How technology makes crafting more accessible

Technology has made almost every area of life that bit more accessible. Crafting is no exception. Whilst most crafts do not typically invoolve the use of technology, that doesn’t mean that they can’t complement them. One of my favourite things that technology has done to complement and increase the use of crafting is the website Pinterest. If you’ve never used it, it is a kind of search engine where people share their content. Whilst it was primarily used by women in its early days, the use has widely expanded and is now used for everything from weddings to interiors and of course, crafting.

As a Pinterest user you have “Boards” which usually have a theme or content idea. You then share your favourite ideas in that niche to that board and other people can choose to follow specific boards, or all of your boards and see all of your activity. Here’s an example – perhaps I like crafting, I might have an account which has a board for knitting, another for papercraft, another for embroidery and so on.

Whatever your interests, from planning your wedding to researching financial planning, you can find it on Pinterest.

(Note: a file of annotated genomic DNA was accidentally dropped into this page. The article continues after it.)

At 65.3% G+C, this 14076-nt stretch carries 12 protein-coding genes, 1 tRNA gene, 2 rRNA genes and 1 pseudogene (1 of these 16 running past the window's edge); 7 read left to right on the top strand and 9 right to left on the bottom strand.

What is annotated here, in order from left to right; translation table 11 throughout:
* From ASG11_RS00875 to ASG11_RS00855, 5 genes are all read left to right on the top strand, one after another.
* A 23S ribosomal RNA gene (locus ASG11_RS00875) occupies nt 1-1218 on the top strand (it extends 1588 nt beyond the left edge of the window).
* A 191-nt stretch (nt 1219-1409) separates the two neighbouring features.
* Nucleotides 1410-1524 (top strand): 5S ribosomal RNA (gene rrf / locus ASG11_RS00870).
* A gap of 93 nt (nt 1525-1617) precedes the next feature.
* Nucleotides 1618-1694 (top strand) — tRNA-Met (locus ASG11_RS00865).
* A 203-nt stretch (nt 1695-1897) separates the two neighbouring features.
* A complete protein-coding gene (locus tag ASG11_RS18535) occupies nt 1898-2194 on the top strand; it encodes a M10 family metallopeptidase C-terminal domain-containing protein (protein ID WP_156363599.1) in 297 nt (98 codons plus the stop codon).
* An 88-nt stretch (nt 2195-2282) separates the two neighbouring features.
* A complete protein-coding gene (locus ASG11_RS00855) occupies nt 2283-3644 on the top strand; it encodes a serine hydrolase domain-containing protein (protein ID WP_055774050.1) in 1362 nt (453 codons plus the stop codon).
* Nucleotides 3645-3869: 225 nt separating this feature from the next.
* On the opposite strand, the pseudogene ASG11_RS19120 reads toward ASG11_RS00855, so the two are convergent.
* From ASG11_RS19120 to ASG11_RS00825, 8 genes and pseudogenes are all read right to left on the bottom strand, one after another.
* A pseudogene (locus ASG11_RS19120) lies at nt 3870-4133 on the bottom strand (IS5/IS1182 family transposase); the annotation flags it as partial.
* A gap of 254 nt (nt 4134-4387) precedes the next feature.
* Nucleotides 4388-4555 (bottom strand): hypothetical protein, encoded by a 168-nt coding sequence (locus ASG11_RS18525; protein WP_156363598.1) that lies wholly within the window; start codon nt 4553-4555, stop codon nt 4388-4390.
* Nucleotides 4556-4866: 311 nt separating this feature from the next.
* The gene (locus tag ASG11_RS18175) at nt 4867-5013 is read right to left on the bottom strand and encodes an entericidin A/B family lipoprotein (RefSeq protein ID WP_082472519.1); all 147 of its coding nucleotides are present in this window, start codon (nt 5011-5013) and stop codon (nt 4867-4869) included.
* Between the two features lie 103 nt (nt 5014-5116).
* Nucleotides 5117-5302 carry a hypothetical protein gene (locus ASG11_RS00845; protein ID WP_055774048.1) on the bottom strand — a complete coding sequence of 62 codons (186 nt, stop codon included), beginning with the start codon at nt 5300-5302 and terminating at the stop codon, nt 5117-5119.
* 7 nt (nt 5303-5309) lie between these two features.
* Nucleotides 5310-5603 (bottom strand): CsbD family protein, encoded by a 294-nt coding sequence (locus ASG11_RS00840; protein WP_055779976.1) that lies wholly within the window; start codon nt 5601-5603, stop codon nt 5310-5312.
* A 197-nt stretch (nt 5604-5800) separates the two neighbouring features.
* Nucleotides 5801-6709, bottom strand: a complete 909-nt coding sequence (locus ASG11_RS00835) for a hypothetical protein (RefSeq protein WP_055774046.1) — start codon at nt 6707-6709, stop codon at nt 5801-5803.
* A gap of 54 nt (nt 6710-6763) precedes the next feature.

Another great way of using technology with your crafting is the use of crafting websites and resources. In particular websites that offer svg cutting file can be great sources of inspiration and artwork. The use of SVG (scalable vector graphics) has exploded in the last few years due to their usability, scalability and downright adaptability in different digital environments. They can be used for anything from designing printables such as greeting cards through to moveable and responsive animations. These files are usually really cost effective, especially as you can usually get bundles of these files which are all in the same niche or theme. They can provide plenty of inspiration and ideas for your crafting no matter what your budget.

Not sure about SVG files, well you can always use the internet and technology to learn a new skill. There are plenty of online courses and resources that you can access more often than not for free. For example if you wanted to learn knitting you could watch videos on Youtube and join a forum with likeminded crafters who are more often than not more than ready to help newbies and share their experience and knowledge. If you have a particular interest or hobby, you might even want to create a Youtube channel or website or blog of your own, so you can share your skills and ideas with other people. Down the line you could even use your skills and knowledge in your hobby to make money, by monetising your website with advertising or paid for membership, or going on to sell products of your own.

As you can see, there are plenty of ways that technology can complement your crafing and even make it better. Just remember everything from sewing machines to computers for your online designs require technology and so they really do sit well together.

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